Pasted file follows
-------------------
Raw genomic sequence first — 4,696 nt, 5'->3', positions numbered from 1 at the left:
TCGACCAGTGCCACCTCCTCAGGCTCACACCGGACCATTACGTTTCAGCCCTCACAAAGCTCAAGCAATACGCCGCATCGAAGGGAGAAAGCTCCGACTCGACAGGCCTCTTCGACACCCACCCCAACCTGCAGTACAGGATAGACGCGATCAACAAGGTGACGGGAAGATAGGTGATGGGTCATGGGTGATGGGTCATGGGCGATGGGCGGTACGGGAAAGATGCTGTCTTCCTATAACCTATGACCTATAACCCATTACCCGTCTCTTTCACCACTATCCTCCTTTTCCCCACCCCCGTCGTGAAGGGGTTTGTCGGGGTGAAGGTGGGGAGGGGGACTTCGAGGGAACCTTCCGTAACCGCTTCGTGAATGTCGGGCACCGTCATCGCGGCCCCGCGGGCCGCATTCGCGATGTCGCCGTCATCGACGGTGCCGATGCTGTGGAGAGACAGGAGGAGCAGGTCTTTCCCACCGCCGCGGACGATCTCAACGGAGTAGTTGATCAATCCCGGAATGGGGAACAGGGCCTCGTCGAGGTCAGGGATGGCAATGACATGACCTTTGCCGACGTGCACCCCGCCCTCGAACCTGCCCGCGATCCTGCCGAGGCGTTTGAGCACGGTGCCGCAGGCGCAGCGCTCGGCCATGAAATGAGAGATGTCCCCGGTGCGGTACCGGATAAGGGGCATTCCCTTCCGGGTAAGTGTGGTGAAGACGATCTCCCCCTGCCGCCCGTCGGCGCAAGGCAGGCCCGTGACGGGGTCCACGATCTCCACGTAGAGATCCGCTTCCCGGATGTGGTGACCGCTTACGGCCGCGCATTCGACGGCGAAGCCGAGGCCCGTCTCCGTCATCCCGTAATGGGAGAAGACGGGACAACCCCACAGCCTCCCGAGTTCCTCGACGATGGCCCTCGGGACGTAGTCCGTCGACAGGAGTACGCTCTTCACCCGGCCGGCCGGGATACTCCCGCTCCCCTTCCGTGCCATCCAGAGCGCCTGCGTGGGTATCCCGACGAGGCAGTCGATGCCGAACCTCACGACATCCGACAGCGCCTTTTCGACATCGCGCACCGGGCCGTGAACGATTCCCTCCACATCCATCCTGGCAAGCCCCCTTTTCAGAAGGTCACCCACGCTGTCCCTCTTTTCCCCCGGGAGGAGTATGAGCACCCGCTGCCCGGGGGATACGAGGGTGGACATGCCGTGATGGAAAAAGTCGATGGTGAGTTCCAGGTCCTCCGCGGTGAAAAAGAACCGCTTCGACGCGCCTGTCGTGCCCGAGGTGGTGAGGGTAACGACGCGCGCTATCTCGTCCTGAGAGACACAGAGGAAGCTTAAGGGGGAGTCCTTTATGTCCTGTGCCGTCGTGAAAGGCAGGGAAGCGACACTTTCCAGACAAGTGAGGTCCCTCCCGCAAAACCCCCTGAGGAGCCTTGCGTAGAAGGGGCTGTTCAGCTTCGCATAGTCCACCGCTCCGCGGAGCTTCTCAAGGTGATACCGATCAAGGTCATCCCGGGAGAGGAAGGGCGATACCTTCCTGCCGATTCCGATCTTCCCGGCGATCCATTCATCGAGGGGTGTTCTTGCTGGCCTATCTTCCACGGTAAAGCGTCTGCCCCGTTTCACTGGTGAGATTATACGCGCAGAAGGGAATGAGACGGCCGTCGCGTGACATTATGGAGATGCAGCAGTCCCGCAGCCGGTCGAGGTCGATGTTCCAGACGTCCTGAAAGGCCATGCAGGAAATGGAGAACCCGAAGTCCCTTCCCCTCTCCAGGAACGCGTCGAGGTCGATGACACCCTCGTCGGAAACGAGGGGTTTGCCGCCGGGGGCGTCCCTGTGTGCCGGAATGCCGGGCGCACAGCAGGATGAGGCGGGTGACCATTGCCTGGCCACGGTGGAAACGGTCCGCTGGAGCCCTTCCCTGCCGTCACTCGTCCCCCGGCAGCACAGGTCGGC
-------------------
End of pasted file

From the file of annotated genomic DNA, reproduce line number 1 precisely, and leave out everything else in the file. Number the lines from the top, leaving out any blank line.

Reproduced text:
Raw genomic sequence first — 4,696 nt, 5'->3', positions numbered from 1 at the left: